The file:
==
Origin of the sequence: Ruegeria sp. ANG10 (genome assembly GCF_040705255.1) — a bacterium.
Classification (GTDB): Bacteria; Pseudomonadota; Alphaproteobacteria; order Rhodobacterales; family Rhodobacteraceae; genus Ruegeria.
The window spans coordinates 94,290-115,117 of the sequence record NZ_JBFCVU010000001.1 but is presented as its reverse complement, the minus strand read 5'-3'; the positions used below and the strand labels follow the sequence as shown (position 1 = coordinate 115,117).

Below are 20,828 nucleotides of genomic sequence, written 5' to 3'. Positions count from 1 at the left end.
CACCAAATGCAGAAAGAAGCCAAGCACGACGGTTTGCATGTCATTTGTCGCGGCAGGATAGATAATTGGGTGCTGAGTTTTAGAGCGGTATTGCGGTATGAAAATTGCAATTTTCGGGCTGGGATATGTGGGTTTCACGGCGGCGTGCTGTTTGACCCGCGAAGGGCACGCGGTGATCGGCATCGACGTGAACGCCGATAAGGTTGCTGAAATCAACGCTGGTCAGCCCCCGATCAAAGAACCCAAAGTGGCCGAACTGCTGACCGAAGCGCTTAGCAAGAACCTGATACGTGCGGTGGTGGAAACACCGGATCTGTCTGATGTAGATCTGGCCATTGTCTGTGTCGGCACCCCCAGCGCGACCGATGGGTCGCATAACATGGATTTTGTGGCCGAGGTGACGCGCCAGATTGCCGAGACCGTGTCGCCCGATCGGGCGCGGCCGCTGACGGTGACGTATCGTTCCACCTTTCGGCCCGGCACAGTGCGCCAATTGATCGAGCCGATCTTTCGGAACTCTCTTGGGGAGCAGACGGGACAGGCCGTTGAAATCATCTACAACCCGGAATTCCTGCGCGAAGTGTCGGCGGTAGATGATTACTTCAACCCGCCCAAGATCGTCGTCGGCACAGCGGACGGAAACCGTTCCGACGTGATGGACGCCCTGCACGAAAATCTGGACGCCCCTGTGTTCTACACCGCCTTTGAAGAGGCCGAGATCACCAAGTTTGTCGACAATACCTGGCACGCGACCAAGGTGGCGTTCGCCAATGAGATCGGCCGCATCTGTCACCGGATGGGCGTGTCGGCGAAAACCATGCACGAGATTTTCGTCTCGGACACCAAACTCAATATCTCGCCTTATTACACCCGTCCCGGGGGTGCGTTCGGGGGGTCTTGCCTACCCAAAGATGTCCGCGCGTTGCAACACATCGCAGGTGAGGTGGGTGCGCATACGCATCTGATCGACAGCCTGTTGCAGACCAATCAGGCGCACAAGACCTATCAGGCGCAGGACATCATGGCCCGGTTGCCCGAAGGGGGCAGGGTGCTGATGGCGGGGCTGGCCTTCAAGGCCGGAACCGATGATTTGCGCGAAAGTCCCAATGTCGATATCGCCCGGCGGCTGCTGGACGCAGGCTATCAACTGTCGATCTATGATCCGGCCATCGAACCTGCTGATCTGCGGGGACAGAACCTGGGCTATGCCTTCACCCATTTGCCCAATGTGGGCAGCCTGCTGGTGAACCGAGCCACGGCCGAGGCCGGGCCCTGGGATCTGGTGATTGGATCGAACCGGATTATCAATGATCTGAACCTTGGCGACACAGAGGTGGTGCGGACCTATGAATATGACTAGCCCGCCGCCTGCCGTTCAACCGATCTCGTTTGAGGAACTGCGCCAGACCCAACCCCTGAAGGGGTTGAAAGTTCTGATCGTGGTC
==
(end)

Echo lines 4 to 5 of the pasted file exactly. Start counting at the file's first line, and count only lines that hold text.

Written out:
Below are 20,828 nucleotides of genomic sequence, written 5' to 3'. Positions count from 1 at the left end.
CACCAAATGCAGAAAGAAGCCAAGCACGACGGTTTGCATGTCATTTGTCGCGGCAGGATAGATAATTGGGTGCTGAGTTTTAGAGCGGTATTGCGGTATGAAAATTGCAATTTTCGGGCTGGGATATGTGGGTTTCACGGCGGCGTGCTGTTTGACCCGCGAAGGGCACGCGGTGATCGGCATCGACGTGAACGCCGATAAGGTTGCTGAAATCAACGCTGGTCAGCCCCCGATCAAAGAACCCAAAGTGGCCGAACTGCTGACCGAAGCGCTTAGCAAGAACCTGATACGTGCGGTGGTGGAAACACCGGATCTGTCTGATGTAGATCTGGCCATTGTCTGTGTCGGCACCCCCAGCGCGACCGATGGGTCGCATAACATGGATTTTGTGGCCGAGGTGACGCGCCAGATTGCCGAGACCGTGTCGCCCGATCGGGCGCGGCCGCTGACGGTGACGTATCGTTCCACCTTTCGGCCCGGCACAGTGCGCCAATTGATCGAGCCGATCTTTCGGAACTCTCTTGGGGAGCAGACGGGACAGGCCGTTGAAATCATCTACAACCCGGAATTCCTGCGCGAAGTGTCGGCGGTAGATGATTACTTCAACCCGCCCAAGATCGTCGTCGGCACAGCGGACGGAAACCGTTCCGACGTGATGGACGCCCTGCACGAAAATCTGGACGCCCCTGTGTTCTACACCGCCTTTGAAGAGGCCGAGATCACCAAGTTTGTCGACAATACCTGGCACGCGACCAAGGTGGCGTTCGCCAATGAGATCGGCCGCATCTGTCACCGGATGGGCGTGTCGGCGAAAACCATGCACGAGATTTTCGTCTCGGACACCAAACTCAATATCTCGCCTTATTACACCCGTCCCGGGGGTGCGTTCGGGGGGTCTTGCCTACCCAAAGATGTCCGCGCGTTGCAACACATCGCAGGTGAGGTGGGTGCGCATACGCATCTGATCGACAGCCTGTTGCAGACCAATCAGGCGCACAAGACCTATCAGGCGCAGGACATCATGGCCCGGTTGCCCGAAGGGGGCAGGGTGCTGATGGCGGGGCTGGCCTTCAAGGCCGGAACCGATGATTTGCGCGAAAGTCCCAATGTCGATATCGCCCGGCGGCTGCTGGACGCAGGCTATCAACTGTCGATCTATGATCCGGCCATCGAACCTGCTGATCTGCGGGGACAGAACCTGGGCTATGCCTTCACCCATTTGCCCAATGTGGGCAGCCTGCTGGTGAACCGAGCCACGGCCGAGGCCGGGCCCTGGGATCTGGTGATTGGATCGAACCGGATTATCAATGATCTGAACCTTGGCGACACAGAGGTGGTGCGGACCTATGAATATGACTAGCCCGCCGCCTGCCGTTCAACCGATCTCGTTTGAGGAACTGCGCCAGACCCAACCCCTGAAGGGGTTGAAAGTTCTGATCGTGGTC